Tory county councillor claims Mayor James Palmer removed chief executive for failing to control staffing costs but admits ‘I have no evidence for what happened’
- Credit: Archant
A Tory county and district councillor claims Mayor James Palmer “took decisive action” to remove chief executive Martin Whiteley from the combined authority for failing to control staffing costs.
Cllr Dave Connor, chairman of the county council planning committee, sprung to defend Mayor Palmer following criticism by NW Cambs MP Shaelish Vara.
Mr Vara said: “We have had now four finance directors since 2017.
“We have seen a chief executive leave who has had a huge pay-off and resigned under circumstances which are forbidden from the public to see, because it’s a sealed agreement – but we do know that it was just under £100,000. All of these give me huge concern.”
But Cllr Connor said: “Following the developments that have taken place since the departure of Mr Whiteley, it seems clear to me what likely happened.
“The mayor set out very ambitious targets when it came to what he thought the staffing budget for the combined authority ought to be.
“These targets went far further than the targets set out by any other newly elected ‘metro mayor’ and were driven by a desire for the cost of the new authority being kept to an absolute minimum.
- 1 Discount store expanding making it ‘bigger and better for customers’
- 2 Arson causes fire to rip through derelict building
- 3 Salesman Stephen who 'has a smile every day' marks 45 years at firm
- 4 Chatteris Fire brigade respond to nearly 20 calls in two days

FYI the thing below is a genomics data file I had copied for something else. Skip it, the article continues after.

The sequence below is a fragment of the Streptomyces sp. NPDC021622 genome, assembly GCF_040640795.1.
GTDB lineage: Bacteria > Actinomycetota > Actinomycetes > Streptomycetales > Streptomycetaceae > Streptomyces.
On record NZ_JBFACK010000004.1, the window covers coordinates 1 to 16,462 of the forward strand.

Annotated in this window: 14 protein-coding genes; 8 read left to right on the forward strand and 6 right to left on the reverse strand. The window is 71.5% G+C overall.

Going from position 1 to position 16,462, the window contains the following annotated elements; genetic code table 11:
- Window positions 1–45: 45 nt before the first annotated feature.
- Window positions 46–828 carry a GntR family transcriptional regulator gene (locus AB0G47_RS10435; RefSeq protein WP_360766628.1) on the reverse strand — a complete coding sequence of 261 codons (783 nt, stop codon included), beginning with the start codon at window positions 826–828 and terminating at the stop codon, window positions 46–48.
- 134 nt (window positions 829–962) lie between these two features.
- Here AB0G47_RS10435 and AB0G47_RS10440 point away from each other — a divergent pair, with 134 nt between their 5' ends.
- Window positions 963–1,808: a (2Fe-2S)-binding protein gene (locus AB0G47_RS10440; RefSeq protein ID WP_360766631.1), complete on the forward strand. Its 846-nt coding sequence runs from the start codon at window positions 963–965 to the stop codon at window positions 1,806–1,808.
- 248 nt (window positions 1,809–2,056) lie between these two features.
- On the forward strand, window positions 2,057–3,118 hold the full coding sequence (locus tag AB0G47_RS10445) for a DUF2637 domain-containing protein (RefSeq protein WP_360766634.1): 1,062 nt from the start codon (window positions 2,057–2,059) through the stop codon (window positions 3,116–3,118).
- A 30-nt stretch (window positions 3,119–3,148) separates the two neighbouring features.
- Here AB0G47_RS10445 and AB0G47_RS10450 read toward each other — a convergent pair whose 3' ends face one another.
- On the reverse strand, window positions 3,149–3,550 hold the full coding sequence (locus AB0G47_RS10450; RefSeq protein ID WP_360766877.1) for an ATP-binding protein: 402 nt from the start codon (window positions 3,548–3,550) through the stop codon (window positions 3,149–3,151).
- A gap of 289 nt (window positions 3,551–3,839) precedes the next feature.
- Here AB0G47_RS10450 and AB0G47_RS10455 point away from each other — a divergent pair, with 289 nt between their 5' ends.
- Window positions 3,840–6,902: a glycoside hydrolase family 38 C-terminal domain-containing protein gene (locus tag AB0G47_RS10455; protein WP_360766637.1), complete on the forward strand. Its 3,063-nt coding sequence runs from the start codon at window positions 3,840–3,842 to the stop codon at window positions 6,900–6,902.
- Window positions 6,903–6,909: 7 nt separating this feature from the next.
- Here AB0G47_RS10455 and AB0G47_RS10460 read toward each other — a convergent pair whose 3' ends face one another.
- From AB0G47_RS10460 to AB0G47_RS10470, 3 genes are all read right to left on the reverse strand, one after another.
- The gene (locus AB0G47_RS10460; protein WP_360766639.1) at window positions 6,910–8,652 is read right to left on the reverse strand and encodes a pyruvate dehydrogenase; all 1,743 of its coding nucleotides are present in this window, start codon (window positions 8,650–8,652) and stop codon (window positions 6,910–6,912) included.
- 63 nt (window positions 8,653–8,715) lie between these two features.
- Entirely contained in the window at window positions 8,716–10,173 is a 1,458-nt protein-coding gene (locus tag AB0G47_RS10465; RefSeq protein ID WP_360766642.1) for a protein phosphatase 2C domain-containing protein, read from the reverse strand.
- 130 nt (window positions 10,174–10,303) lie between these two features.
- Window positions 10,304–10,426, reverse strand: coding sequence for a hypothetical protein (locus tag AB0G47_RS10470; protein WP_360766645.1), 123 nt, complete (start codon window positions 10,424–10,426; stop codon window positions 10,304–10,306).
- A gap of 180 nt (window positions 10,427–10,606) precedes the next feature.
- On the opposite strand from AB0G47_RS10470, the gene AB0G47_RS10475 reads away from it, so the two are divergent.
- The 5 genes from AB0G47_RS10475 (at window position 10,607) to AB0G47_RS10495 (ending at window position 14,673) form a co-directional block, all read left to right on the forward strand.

- 5 Heather's Hedgehog Hotel in Chatteris officially opens
- 6 Police officer speaks out after violent assault left bleed on brain
- 7 'Why not have two stations?' - Villagers air their views on £37m rail project
- 8 Man and teenager jailed after carrying out ‘horrific’ homophobic attack
- 9 Over 6,000 homes approved across Cambridgeshire this year
- 10 Woman on trial over death of Louis Thorold ‘had worsening dementia’
“Since the target was set the combined authority has taken control of the local enterprise partnership.
“This is something that must be taken into account. However, it seems clear that under the previous chief executive the staffing budget at the combined authority was growing at a rate the mayor was not comfortable with.”
Cllr Connor said: “When the mayor discovered this, he took decisive action, both with regard to the position of Mr Whiteley but also in instructing the new interim chief executive John Hill to immediately launch a full review of the combined authority, part of which would look at staffing levels and how to bring down the staffing bill.”
But Cllr Connor admitted “I have no evidence for what happened” and accepted other councillors have outlined their own theories.
“However on the balance of probabilities, it seems clear that this is what happened.
“Another key question is how does the Cambridgeshire and Peterborough Combined Authority staffing budget compare with the staffing budgets of other combined authorities? My sense is that it’s not much higher than any of the others.”
Cllr Connor added: “The mayor appears to have recognized a problem and demonstrated decisive action in dealing with it.
“I hope and believe that the outcome of the ongoing staffing/governance review at the combined authority will be to drive down the cost of the staffing bill.”
He said the combined authority and the mayor would be held to account by the people of Cambridgeshire and Peterborough.
“The mayor has set out ambitious targets for the delivery of infrastructure and housing across the area and he will be held to account for whether he delivers on these targets,” said Cllr Connor.
“This is surely what the people of our county care most about, whether the combined authority delivers.
“With Kings Dyke, the funding of Wisbech-March rail Grip 3 and CLT support across East Cambridgeshire, there are already signs that the mayor is delivering for Fenland and East Cambs.”